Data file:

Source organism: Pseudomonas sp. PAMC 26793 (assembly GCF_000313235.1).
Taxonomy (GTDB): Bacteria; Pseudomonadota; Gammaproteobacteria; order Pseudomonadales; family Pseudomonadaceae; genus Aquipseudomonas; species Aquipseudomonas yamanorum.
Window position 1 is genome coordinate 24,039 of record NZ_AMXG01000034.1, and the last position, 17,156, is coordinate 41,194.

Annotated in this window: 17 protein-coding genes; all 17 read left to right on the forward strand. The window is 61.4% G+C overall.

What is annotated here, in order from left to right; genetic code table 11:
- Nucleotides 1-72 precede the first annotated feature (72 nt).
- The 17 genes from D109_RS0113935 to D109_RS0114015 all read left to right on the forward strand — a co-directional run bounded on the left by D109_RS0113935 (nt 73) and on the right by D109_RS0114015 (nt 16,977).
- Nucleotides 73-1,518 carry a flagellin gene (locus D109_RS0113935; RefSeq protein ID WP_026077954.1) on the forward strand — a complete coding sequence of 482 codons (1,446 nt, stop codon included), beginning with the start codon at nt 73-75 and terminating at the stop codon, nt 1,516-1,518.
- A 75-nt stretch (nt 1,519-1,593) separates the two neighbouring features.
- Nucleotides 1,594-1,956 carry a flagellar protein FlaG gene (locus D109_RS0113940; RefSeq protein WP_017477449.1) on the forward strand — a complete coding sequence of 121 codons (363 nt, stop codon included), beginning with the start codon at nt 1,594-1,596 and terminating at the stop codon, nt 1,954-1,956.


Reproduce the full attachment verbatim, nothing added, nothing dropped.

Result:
Source organism: Pseudomonas sp. PAMC 26793 (assembly GCF_000313235.1).
Taxonomy (GTDB): Bacteria; Pseudomonadota; Gammaproteobacteria; order Pseudomonadales; family Pseudomonadaceae; genus Aquipseudomonas; species Aquipseudomonas yamanorum.
Window position 1 is genome coordinate 24,039 of record NZ_AMXG01000034.1, and the last position, 17,156, is coordinate 41,194.

Annotated in this window: 17 protein-coding genes; all 17 read left to right on the forward strand. The window is 61.4% G+C overall.

What is annotated here, in order from left to right; genetic code table 11:
- Nucleotides 1-72 precede the first annotated feature (72 nt).
- The 17 genes from D109_RS0113935 to D109_RS0114015 all read left to right on the forward strand — a co-directional run bounded on the left by D109_RS0113935 (nt 73) and on the right by D109_RS0114015 (nt 16,977).
- Nucleotides 73-1,518 carry a flagellin gene (locus D109_RS0113935; RefSeq protein ID WP_026077954.1) on the forward strand — a complete coding sequence of 482 codons (1,446 nt, stop codon included), beginning with the start codon at nt 73-75 and terminating at the stop codon, nt 1,516-1,518.
- A 75-nt stretch (nt 1,519-1,593) separates the two neighbouring features.
- Nucleotides 1,594-1,956 carry a flagellar protein FlaG gene (locus D109_RS0113940; RefSeq protein WP_017477449.1) on the forward strand — a complete coding sequence of 121 codons (363 nt, stop codon included), beginning with the start codon at nt 1,594-1,596 and terminating at the stop codon, nt 1,954-1,956.